Accountability – Is It Time To Revisit Yakima’s Voting System
Former three term Yakima Mayor Micah Cawley has been away from politics since he lost to former 14th District State Representative Charles Ross in the 2015 Yakima County Auditor race.
Cawley has been busy carving out a successful new career working for the John I Haas Hops company with a mostly Central USA territory. He got married, has a step son and a brand new daughter and he says life is really good right now...BUT...
Micah says he isn't ready to jump back into local politics at the present but he has some thoughts about a possible adjustment to the City's court-mandated-seven-district voting system.
Yakima used to have a system of 4 districts and 3 at-large positions but a federal judge ruled that somehow disenfranchised Hispanic voters and Yakima's near 50 year old system was flushed for seven district seats only. Cawley, Bill Lover and myself were the at-large representatives and we were not allowed to complete serving our duly elected four year terms. Cawley and I chose not to run again, Lover ran and won.
If you have been paying any kind of attention to the council chaos that has ensued since then, you may not need a lot of convincing as to why a different hybrid system might provide some needed oversight and accountability.
In the current system, Districts are pitted against each other for resources and opportunity with no elected official empowered to take the big picture look at decisions or referee.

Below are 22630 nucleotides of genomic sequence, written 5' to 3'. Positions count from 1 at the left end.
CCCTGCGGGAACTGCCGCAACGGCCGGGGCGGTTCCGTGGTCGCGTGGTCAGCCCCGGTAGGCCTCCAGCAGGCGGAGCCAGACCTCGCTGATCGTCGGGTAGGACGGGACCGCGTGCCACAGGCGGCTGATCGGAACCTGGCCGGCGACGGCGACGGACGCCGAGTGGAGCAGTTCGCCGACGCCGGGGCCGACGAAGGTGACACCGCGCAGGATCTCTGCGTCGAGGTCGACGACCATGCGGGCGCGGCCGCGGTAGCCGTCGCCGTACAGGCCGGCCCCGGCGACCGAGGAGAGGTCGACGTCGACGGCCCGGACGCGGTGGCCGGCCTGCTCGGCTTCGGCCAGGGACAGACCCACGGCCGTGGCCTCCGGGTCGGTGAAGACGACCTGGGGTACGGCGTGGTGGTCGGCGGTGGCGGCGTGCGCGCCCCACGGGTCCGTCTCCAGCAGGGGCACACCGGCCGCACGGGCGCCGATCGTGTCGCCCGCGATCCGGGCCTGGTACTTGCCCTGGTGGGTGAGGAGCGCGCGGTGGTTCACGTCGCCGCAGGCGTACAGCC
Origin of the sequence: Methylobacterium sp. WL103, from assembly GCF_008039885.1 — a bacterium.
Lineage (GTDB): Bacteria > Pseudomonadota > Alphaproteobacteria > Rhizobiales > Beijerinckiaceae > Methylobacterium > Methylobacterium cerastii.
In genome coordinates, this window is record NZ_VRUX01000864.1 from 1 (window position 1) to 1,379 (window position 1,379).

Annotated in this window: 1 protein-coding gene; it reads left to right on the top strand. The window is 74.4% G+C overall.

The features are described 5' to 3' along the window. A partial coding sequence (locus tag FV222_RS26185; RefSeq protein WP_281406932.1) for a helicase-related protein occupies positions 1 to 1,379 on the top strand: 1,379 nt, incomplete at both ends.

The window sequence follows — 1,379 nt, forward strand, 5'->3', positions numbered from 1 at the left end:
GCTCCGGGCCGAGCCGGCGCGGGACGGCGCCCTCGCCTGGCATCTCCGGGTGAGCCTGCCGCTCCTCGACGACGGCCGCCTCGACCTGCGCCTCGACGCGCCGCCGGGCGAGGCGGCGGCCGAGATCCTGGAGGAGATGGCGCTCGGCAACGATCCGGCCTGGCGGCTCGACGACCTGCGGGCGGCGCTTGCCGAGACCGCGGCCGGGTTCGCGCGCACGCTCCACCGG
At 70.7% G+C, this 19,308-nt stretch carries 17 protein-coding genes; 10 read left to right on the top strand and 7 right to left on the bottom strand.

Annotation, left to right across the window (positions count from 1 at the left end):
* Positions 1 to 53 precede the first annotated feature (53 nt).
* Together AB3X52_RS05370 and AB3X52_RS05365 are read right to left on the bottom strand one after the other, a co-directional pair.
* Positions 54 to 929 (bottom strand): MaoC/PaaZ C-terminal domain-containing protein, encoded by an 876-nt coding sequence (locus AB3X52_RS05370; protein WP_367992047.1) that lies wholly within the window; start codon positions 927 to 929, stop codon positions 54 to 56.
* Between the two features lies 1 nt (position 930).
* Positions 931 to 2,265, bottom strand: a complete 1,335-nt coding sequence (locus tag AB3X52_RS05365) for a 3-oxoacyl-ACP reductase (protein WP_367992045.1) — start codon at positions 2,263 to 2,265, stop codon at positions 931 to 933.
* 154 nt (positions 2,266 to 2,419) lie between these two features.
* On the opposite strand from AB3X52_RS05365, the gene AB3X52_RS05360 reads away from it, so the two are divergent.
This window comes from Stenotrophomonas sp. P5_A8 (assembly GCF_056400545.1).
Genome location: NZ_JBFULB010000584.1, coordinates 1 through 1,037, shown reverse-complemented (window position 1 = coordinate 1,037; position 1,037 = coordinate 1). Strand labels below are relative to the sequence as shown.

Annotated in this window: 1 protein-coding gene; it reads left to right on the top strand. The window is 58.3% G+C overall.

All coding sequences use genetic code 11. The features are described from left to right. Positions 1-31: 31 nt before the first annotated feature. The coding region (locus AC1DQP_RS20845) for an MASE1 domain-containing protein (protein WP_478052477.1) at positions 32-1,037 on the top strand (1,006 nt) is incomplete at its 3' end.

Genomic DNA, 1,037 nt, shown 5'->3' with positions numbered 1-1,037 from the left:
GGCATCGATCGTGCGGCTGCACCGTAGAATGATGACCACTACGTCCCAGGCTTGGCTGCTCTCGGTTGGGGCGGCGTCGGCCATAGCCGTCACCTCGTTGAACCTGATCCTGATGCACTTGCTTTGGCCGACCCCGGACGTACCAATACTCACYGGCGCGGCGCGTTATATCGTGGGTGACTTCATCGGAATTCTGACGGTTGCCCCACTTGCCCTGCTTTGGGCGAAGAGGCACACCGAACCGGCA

Cawley suggests we all take a look at his website for the operational details of five district, two at large configuration. Following the 2020 census, communities are required to review their district lines to make there in a near equal number of people in each one.
Our contention with the ACLU was that you couldn't draw lines that would make the number of voters comparable in each district and still maintain an appox. equal number of residents. For example , "Those turnout disparities continued in 2017. In the general election, the majority-minority District 2 produced 807 voters—while District 6, drawn for whites, had a 3,545 voter turnout....Also in 2017, the number of ethnic Latinos elected to office dropped. Even though District 2 was drawn specifically for Latino voters, 71 percent of the district’s voters chose a white, non-Spanish speaking candidate Jason White over Latino Pablo Gonzalez. This after the incumbent Latina finished third in the August primary that had even lower turnout."
So what was accomplished in line with promoting Hispanics to the council? A little progress for a short term but lots of squabbling and undercutting the community confidence in the council. With new districts lines to be drawn, maybe this is an excellent time to consider making an improvement.
Micah Cawley spent time with us this morning talking about the specifics.